The style of reading in Renaissance Europe, as seen in the margins of books and in the texts of Renaissance intellectuals themselves, is deftly charted in this welcome volume from Anthony Grafton. Growing out of the Thomas Spencer Jerome Lectures that Anthony Grafton gave at the University of Michigan in 1992, this book describes the interaction between books and readers in the Renaissance, as seen in four major case studies.
Humanists Alberti, Pico, Budé, and Kepler, all major figures of their time and now major figures in intellectual history, are examined in the light of their distinctive ways of reading. Investigating a period of two centuries, Grafton vividly portrays the ways in which book/scholar interactions--and the established traditions that were reflected in these interactions--were part of and helped shape the subjects' Humanistic philosophy. The book also indicates how these traditions have implications for the modern literary scene.
Commerce with the Classics: Ancient Books and Renaissance Readers illustrates the immense variety of the humanist readers of the Renaissance. Grafton describes life in the Renaissance library, how the act of reading was shaped by the physical environment, and various styles of reading during the time. A strong sense of what skilled reading was like in the past is built up through anecdotes, philological analysis, and documents from a wide variety of sources, many of them unpublished.
This volume will be of special interest to Renaissance and intellectual historians, students of Renaissance literature, and classicists who concern themselves with the afterlife of their texts.
Anthony Grafton is Henry Putnam University Professor of History, Princeton University.
The Gothic novel emerged out of the romantic mist alongside a new conception of the home as a separate sphere for women. Looking at novels from Horace Walpole's Castle of Otranto to Mary Shelley's Frankenstein, Kate Ferguson Ellis investigates the relationship between these two phenomena of middle-class culture--the idealization of the home and the popularity of the Gothic--and explores how both male and female authors used the Gothic novel to challenge the false claim of home as a safe, protected place. Linking terror -- the most important ingredient of the Gothic novel -- to acts of transgression, Ellis shows how houses in Gothic fiction imprison those inside them, while those locked outside wander the earth plotting their return and their revenge.
Elements of popular culture, such as literature and films, are major industries. If scholars are to fully understand how popular culture evolves and functions, techniques for dealing with the impact of business need to be factored into the analysis.
Using the history of the cowboy story from 1820 to 1970 as an extended example, Alf H. Walle combines popular culture scholarship with marketing theory to provide a hybrid analysis. Wall examines major authors and genres of Western American literature and film; he also explores why certain respected authors were unable to significantly impact the cowboy story even though their innovations were embraced by later generations. Finally Wall provides a hybrid analysis combining business and popular culture theory in an overarching analysis.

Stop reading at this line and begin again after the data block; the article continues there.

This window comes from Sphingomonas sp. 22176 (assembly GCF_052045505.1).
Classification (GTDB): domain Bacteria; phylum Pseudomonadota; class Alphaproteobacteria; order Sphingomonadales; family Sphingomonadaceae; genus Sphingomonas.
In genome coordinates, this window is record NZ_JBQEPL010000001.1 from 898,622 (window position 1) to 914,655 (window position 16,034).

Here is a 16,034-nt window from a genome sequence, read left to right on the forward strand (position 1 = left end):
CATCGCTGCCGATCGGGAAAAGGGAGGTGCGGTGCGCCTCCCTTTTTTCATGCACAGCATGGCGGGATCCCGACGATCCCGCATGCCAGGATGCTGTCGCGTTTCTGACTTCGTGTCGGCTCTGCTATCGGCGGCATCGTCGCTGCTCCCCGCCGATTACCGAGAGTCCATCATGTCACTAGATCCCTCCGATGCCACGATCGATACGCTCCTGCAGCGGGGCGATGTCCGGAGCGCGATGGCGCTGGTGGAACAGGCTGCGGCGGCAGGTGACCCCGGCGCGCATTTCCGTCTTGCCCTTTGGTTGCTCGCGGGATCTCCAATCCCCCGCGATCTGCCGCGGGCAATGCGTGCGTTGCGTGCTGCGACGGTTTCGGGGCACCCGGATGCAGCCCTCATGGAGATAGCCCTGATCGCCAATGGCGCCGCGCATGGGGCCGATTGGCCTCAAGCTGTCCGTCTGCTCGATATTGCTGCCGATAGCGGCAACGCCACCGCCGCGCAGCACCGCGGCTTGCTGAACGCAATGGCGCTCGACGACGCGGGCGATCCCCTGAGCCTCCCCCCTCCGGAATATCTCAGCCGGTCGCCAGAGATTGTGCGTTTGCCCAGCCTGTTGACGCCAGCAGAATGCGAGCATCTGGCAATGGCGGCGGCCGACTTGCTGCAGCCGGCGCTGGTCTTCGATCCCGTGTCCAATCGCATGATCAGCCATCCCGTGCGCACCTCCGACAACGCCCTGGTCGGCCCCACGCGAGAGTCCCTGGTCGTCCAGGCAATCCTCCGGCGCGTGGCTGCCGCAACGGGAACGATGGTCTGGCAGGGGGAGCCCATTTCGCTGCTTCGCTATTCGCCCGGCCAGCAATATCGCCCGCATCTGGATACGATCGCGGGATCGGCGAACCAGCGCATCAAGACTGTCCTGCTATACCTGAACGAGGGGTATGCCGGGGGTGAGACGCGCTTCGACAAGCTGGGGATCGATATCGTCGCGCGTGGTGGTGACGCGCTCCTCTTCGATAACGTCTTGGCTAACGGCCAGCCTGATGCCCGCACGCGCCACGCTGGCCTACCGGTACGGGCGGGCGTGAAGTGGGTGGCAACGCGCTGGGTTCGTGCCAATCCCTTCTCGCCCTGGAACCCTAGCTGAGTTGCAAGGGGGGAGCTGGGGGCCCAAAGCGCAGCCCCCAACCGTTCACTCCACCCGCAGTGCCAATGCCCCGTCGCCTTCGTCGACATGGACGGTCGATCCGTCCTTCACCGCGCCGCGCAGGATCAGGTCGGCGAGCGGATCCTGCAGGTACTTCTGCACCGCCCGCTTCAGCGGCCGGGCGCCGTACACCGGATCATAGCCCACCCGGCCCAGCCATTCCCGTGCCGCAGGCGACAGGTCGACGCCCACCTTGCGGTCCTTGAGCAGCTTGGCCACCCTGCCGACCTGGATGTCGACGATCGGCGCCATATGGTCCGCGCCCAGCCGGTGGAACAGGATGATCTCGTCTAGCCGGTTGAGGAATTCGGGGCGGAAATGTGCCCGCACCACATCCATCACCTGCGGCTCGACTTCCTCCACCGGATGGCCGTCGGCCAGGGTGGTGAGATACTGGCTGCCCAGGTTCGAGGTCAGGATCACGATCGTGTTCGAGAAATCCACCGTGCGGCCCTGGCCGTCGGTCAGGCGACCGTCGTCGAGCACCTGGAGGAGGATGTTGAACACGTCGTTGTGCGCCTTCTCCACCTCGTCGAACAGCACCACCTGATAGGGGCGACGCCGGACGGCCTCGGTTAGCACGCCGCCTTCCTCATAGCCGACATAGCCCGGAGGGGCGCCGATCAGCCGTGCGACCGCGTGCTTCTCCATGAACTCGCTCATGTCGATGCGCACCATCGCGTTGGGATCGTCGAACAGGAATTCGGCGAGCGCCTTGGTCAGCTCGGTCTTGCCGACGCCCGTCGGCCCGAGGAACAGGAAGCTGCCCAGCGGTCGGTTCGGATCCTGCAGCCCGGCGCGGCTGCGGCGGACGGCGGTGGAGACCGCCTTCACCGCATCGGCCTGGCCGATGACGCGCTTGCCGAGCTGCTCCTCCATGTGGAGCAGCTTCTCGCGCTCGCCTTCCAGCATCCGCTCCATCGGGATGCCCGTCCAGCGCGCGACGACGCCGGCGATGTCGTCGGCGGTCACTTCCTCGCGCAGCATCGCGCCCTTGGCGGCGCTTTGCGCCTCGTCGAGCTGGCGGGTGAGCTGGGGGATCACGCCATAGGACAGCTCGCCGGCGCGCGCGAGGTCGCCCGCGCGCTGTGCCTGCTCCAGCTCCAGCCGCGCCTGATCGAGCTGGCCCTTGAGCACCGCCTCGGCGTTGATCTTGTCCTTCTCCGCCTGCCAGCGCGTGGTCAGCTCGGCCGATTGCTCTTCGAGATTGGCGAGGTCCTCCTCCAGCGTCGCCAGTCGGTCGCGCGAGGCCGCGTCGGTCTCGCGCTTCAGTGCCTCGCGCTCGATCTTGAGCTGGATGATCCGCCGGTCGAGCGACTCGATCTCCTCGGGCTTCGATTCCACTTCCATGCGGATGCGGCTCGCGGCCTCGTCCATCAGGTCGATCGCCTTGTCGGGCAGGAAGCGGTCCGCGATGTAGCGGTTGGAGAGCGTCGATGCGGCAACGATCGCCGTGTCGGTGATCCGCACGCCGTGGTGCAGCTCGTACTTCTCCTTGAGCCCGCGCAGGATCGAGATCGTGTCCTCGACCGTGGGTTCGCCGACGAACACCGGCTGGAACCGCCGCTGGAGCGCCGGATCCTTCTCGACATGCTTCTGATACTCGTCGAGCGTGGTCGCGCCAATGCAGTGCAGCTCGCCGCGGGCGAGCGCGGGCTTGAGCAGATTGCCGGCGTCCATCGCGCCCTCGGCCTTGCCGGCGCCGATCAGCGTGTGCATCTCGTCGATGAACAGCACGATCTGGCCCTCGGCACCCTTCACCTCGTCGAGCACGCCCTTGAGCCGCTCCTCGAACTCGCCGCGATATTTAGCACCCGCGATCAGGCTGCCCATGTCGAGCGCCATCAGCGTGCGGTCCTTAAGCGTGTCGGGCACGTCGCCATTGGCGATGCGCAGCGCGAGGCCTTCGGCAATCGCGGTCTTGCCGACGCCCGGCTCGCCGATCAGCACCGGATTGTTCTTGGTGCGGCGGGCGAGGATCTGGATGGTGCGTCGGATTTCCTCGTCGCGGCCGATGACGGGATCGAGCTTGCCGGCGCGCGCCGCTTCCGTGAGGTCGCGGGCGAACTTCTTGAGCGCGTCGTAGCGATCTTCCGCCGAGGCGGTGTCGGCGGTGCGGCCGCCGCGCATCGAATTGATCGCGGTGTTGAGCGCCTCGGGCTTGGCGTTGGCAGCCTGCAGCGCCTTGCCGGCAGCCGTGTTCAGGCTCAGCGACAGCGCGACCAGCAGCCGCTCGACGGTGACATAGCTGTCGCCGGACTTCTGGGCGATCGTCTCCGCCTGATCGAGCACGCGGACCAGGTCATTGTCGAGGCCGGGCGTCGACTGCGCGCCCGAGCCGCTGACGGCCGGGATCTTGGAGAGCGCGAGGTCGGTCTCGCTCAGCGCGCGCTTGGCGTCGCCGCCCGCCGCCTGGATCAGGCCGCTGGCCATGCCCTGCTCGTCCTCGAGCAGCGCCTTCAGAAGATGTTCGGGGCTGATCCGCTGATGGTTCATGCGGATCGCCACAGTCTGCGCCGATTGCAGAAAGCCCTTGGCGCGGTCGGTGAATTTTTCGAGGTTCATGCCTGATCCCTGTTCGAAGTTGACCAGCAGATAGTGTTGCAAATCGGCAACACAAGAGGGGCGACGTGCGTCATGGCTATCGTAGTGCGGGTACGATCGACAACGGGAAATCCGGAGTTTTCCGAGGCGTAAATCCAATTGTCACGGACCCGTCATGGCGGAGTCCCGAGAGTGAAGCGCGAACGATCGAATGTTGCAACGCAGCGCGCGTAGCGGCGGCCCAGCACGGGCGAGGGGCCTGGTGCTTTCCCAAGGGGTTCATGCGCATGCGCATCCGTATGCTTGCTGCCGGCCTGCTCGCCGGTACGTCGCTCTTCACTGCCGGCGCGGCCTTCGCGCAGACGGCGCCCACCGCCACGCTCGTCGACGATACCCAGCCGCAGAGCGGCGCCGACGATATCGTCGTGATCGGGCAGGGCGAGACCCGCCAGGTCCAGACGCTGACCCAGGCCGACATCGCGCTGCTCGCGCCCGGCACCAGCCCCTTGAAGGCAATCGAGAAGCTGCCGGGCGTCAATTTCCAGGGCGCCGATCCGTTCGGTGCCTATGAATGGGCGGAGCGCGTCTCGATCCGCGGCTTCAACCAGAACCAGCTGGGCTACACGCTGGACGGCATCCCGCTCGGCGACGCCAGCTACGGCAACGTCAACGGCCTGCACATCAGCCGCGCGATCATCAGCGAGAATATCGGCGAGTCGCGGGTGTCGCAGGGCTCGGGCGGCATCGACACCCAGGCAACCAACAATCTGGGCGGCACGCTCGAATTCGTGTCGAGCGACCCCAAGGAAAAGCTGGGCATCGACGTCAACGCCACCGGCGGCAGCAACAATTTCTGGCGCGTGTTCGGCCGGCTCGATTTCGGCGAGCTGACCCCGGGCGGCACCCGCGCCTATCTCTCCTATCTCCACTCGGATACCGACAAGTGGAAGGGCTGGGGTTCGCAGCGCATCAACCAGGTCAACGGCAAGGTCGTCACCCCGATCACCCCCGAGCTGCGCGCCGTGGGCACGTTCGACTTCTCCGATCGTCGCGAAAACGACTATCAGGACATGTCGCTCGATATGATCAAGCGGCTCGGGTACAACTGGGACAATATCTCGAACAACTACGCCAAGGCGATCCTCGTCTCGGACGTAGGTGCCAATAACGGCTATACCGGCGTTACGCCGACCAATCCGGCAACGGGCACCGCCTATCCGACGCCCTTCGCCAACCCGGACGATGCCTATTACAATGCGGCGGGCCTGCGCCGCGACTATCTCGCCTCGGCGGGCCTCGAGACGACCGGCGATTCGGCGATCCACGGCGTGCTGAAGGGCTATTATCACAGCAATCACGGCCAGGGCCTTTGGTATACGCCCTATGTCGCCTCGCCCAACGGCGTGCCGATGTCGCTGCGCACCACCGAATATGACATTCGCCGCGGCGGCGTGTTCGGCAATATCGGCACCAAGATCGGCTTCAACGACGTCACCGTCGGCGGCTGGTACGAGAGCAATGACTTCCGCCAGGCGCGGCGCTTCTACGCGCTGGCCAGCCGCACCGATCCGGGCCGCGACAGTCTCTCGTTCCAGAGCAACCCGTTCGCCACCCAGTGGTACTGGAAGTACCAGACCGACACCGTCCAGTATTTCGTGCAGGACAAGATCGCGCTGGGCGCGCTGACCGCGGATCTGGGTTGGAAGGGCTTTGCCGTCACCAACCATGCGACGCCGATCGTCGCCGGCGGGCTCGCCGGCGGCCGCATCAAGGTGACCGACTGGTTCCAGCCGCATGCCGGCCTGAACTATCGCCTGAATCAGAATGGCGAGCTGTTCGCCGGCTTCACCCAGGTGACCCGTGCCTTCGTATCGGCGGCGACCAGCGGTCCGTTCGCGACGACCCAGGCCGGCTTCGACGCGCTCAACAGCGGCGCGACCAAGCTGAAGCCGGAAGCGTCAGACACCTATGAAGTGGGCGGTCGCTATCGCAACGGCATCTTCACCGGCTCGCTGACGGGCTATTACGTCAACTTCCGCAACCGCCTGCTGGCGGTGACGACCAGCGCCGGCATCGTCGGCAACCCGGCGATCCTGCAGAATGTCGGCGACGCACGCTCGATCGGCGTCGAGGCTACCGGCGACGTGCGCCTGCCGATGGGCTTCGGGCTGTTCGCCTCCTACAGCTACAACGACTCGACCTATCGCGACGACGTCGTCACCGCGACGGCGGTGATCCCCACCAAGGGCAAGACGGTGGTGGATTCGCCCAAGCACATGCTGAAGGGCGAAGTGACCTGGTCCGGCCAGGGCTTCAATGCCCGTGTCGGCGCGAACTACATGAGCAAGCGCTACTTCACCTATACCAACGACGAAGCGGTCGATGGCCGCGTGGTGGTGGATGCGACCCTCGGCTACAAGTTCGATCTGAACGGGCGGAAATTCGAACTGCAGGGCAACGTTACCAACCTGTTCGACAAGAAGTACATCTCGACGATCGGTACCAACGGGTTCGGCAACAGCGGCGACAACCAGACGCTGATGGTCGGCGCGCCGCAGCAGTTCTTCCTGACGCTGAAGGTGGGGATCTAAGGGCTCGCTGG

In the past two decades the city of Madrid has been marked by pride, feminism, and globalization—but also by the vestiges of the machismo nurtured during the long years of the Franco dictatorship. Crossing through Chueca examines how lesbian literary culture fares in this mix from the end of the countercultural movement la movida madrileña in 1988 until the gay marriage march in 2005.
Jill Robbins traverses the various literary spaces of the city associated with queer culture, in particular the gay barrio of Chueca, revealing how it is a product of interrelations—a site crisscrossed by a multiplicity of subjects who constitute it as a queer space through the negotiation of their sexual, racial, gender, and class identities. Robbins recognizes Chueca as a political space as well, a refuge from homophobia. She also shows how the spatial and literary practices of Chueca relate to economic issues.
In examining how women’s sexual identities have become visible in and through the Chueca phenomenon, this work is a revealing example of transnational queer studies within the broader Western discussion on gender and sexuality.
Using a variety of historical sources, Richard H. Brodhead reconstructs the institutionalized literary worlds that coexisted in nineteenth-century America: the middle-class domestic culture of letters, the culture of mass-produced cheap reading, the militantly hierarchical high culture of post-emancipation black education. He describes how these socially structured worlds of writing shaped the terms of literary practice for writers like Stowe, Hawthorne, Fanny Fern, Louisa May Alcott, Sarah Orne Jewett, and Charles Chesnutt.